I've had mine for several years and it is always a joy to see the first one open. Barrett says they are also called schoolhouse lilies because they bloom about the time that school starts in the fall.
Q: I am going to put in trees and shrubs that have fall color. What are my choices?

A: According to the San Antonio Landscape Care Guide, tree planting season begins in mid-November. I would drive around to the various nurseries near you and see what is available and look at the different colors. We bought dwarf nandina (Heavenly bamboo) nine years ago thinking that all nandina turns burgundy in the fall; ours does not. Someone has since told me to pick out the plant in the nursery that is already showing color. (I do not suggest nandina. It is spreading everywhere and is considered an invasive in many areas.)

Cedar elm trees turn a nice yellow. Our Chinese pistache is yellow red (make sure you have a male). Flameleaf sumac is a real pretty red. The Texas red oak is red to yellow. Another tree is the chinquapin oak which will develop a yellow, orange-brown, to rich brown fall color. Crepe myrtle turns yellow orange in the fall.

Several of my favorite plants that look great in the fall are the yaupon holly, Burford holly, and that gorgeous grass Gulf Muhly, which is really on show right now. Possumhaw has red berries, but has no leaves in the winter. It would have to be an accent plant. Actually, many of our trees that have fall color lose their leaves in the winter.

Q: This year I want to give plants as Christmas gifts. Any suggestions?

A: I think amaryllis are beautiful and you can plan ahead for when the bloom appears. Different Internet sources give anywhere from 5 to 10 weeks once the bulb is planted until it has a bloom. You could buy several bulbs and start them a week apart to be sure. The amount of money you spend would depend on how expensive the pot was. Another plant that would be a great gift is a rosemary shaped as a Christmas tree or as a topiary. You could even shape the rosemary yourself if you are so inclined. After the recipient enjoys the plant during the holidays, it can be transferred to the yard.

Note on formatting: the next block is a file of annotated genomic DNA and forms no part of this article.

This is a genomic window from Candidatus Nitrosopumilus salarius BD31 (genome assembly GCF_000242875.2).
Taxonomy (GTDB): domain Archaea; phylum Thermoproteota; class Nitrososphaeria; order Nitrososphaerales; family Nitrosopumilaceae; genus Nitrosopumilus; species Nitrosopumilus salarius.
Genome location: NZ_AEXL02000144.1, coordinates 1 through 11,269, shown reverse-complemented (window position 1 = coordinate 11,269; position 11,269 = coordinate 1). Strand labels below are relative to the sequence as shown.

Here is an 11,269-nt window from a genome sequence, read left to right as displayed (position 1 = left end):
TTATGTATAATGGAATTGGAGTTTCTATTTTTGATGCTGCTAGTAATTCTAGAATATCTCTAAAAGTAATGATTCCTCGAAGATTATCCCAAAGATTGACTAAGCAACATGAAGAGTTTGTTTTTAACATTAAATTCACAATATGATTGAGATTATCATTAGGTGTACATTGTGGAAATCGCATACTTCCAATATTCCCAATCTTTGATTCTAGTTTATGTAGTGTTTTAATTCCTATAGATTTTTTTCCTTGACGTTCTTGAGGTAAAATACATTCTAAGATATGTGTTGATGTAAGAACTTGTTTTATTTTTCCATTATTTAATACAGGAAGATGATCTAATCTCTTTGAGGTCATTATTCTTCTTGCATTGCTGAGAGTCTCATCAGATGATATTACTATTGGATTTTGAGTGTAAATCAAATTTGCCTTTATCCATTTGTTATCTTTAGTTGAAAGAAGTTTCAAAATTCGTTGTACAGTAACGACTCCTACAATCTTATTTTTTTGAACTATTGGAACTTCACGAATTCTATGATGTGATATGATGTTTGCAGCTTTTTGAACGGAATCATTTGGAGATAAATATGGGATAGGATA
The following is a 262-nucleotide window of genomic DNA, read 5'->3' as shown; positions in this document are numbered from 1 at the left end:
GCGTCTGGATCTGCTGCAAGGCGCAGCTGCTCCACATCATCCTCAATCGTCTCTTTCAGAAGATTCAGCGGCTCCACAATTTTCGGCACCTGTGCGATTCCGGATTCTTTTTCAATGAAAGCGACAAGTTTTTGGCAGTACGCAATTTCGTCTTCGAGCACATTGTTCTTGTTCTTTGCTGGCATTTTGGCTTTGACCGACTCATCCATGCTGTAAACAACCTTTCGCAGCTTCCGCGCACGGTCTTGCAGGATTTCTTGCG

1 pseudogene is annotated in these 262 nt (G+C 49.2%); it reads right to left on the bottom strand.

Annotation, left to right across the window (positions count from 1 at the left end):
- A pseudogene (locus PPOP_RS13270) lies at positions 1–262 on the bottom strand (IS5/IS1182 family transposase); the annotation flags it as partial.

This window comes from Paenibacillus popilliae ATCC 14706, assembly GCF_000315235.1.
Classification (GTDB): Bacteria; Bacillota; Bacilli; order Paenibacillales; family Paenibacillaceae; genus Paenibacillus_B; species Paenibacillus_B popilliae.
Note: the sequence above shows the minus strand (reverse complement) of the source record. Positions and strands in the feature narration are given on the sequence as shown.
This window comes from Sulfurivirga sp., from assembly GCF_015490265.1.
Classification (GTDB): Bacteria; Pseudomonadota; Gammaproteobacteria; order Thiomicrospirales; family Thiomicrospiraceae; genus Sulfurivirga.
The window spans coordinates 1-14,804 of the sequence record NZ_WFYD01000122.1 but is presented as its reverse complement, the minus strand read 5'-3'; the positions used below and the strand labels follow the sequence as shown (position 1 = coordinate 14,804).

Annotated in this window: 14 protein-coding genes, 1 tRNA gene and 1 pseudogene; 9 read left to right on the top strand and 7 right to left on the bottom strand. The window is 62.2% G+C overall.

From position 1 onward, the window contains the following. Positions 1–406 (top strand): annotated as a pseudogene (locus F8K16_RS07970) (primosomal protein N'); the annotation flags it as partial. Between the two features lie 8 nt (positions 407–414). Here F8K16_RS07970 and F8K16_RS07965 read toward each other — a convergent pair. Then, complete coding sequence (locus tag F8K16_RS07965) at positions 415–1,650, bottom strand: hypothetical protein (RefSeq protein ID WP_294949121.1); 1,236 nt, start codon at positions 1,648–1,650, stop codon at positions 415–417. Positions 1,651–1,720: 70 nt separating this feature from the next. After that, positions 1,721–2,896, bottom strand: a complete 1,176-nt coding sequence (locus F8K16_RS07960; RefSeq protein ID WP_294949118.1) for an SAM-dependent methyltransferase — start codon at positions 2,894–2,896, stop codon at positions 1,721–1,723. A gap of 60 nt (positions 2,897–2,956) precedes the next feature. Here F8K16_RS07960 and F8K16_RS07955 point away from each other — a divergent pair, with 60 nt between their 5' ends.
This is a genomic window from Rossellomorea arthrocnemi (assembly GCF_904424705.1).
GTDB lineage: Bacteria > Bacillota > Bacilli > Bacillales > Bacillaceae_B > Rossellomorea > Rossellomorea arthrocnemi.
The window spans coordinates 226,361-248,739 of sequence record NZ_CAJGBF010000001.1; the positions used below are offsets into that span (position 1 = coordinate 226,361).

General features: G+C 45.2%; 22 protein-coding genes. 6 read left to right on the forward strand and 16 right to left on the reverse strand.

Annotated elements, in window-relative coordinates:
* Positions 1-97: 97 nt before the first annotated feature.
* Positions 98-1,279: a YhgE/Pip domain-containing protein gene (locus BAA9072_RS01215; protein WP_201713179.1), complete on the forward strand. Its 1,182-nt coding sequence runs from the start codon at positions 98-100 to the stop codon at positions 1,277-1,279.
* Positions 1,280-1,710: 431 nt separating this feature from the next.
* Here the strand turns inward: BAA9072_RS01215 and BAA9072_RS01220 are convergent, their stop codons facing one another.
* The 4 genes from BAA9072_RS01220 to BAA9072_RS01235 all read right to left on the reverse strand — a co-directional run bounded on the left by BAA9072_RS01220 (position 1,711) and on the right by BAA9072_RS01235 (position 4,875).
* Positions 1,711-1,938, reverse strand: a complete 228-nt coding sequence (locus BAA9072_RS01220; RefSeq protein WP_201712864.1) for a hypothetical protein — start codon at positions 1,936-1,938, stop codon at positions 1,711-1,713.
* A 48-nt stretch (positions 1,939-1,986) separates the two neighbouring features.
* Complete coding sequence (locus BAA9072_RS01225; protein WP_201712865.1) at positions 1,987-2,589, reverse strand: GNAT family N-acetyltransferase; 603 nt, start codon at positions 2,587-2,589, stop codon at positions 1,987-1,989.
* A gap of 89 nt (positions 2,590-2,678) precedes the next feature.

Clara Mae Marcotte is a Texas Master Gardener with Texas A&M AgriLife Extension. If you have a question to be answered, call the Master Gardeners at 830-379-1972 or leave a message to be answered. The website is guadalupecountymastergardeners.org. The Master Gardener research library is open Mondays from 8:30 to noon, at the Mary B. Erskine School in Seguin at the corner of E. Krezdorn and North River St.
 
‹ Previous Blog Entry
 

Your Opinions and Comments


Be the first to comment on this story!


You must be logged in to post a comment.




Not a subscriber?
Subscriber, but no password?
Forgot password?
Gardening-Blog
East Central Driving SchoolTriple R DC ExpertsHeavenly Touch homeVoncille Bielefeld homeAllstate & McBride Realty

  Copyright © 2007-2016 Wilson County News. All rights reserved. Web development by Drewa Designs.